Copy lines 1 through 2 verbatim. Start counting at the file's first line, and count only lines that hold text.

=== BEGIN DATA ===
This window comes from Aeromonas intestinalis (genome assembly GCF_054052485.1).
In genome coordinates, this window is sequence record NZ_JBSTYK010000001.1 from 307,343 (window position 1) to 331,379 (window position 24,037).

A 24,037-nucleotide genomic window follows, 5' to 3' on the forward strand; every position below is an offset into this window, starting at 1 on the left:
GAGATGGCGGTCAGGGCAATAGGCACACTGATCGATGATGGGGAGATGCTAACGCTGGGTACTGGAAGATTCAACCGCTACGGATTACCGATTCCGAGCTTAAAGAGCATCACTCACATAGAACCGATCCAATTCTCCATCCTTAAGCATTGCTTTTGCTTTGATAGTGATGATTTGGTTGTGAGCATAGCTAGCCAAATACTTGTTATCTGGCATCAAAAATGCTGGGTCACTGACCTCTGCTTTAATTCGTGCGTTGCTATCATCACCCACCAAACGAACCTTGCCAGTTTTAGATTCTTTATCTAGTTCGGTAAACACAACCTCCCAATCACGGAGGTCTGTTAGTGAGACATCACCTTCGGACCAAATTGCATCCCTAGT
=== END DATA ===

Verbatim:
This window comes from Aeromonas intestinalis (genome assembly GCF_054052485.1).
In genome coordinates, this window is sequence record NZ_JBSTYK010000001.1 from 307,343 (window position 1) to 331,379 (window position 24,037).